Beginning of 4 Kings, in the Ceolfrid Bible
Medium: Ink and pigments on vellum
Outstanding in the early Christianity of Anglo-Saxon England, the twin monastery of Monkwearmouth-Jarrow maintained direct connections with Rome under its founding abbot, Benedict Biscop, and his successor, Ceolfrid. Biscop and Ceolfrid fostered religious practices and art modelled on those of Roman monasteries, including high-level Bible study and assembly of an excellent library. Under Ceolfrid, the scribes of Monkwearmouth-Jarrow created three large-format, single-volume copies of the best Latin edition of the Bible, writing them in the script and style of Rome. In 716, Ceolfrid set out to take one of them, the 'Codex Amiatinus', as a gift to Pope Gregory II. This page comes from another copy, known as the 'Ceolfrid Bible', which survives only in fragments of 3 and 4 Kings. During the 16th century, its leaves were used as covers of the 16th-century documents of the lands of the Willoughby family at Wollaton Hall in Nottinghamshire.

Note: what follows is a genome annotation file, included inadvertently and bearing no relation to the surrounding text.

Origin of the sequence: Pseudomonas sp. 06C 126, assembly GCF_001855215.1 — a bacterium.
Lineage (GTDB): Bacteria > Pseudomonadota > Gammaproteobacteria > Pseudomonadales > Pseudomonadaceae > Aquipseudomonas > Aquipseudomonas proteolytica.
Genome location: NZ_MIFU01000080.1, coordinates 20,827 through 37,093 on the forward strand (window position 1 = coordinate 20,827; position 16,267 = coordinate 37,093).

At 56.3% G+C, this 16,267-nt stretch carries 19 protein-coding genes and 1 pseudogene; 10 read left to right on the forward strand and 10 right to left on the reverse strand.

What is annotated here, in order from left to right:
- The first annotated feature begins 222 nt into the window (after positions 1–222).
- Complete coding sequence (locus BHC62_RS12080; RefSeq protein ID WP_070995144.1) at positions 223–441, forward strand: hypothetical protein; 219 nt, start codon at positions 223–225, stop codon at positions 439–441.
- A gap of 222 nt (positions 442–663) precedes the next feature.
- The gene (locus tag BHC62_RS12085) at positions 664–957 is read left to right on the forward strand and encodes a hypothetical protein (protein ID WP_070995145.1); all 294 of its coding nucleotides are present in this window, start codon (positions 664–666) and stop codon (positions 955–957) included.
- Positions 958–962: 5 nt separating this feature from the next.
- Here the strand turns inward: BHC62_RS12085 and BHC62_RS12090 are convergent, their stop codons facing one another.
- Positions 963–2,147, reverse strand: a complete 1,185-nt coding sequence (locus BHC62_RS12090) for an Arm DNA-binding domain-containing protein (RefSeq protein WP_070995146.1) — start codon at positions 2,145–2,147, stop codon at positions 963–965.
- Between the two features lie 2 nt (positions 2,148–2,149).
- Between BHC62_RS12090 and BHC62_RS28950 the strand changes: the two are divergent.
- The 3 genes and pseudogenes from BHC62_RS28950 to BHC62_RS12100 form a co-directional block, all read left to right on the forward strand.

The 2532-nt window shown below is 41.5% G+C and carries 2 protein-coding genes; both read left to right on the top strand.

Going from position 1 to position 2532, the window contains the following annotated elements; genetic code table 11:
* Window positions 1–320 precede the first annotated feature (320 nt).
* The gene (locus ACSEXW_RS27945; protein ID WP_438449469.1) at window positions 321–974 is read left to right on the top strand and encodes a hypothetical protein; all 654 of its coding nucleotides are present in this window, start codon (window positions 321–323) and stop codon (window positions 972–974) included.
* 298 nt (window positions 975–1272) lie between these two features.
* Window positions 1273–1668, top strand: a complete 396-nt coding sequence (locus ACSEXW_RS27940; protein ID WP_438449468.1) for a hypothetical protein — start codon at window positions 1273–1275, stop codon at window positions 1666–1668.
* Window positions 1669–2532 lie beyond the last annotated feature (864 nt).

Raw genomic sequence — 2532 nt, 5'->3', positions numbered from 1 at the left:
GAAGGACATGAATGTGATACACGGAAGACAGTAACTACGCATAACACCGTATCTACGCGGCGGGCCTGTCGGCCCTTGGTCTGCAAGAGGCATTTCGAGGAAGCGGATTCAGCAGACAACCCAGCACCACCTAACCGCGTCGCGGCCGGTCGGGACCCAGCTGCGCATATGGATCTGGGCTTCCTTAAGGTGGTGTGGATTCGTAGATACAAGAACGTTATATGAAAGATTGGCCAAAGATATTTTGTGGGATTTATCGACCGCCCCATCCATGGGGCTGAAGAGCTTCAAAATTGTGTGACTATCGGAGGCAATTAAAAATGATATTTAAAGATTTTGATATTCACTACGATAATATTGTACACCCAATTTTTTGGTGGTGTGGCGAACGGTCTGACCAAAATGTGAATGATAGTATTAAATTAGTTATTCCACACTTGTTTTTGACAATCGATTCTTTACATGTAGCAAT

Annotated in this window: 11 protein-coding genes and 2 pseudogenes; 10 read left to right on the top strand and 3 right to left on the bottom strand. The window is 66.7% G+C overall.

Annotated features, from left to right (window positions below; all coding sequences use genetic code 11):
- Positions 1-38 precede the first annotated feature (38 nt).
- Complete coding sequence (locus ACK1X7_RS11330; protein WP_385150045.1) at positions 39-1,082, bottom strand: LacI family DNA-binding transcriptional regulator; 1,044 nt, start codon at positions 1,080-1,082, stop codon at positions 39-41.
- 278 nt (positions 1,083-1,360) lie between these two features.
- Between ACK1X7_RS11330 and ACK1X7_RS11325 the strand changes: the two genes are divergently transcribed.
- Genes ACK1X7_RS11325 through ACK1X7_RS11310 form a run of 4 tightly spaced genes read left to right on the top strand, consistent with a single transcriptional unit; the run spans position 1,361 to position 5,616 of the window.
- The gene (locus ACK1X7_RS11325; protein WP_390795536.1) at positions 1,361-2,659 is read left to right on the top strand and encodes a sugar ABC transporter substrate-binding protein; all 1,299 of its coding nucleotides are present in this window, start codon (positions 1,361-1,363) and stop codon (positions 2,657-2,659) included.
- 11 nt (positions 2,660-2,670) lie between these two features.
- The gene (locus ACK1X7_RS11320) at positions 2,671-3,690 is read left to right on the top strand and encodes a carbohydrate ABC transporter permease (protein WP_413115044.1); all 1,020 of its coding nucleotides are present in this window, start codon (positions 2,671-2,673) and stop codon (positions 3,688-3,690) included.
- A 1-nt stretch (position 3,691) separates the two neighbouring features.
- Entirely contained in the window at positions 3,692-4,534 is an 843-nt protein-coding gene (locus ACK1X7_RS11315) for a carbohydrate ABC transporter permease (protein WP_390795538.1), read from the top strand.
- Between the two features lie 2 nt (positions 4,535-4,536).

The beginning of 4 Kings is marked by a single initial P in black with meticuoulously applied red dots. In the margin, the letters XP are the Chi Rho monogram, the first letters of 'Christ' in Greek, flanked by alpha and omega, symbolising Christ. The script, called 'uncial' or 'inch-tall' because of its monumental appearance, is ultimately based on the most dignified Roman scripts. Laid out in columns, the text is written in lines of sense units or phrases to aid reading. In the first half of the 14th century a monk at an unknown monastery, probably in the Midlands, added in red ink the modern chapter number and a note marking the division between 3 and 4 Kings.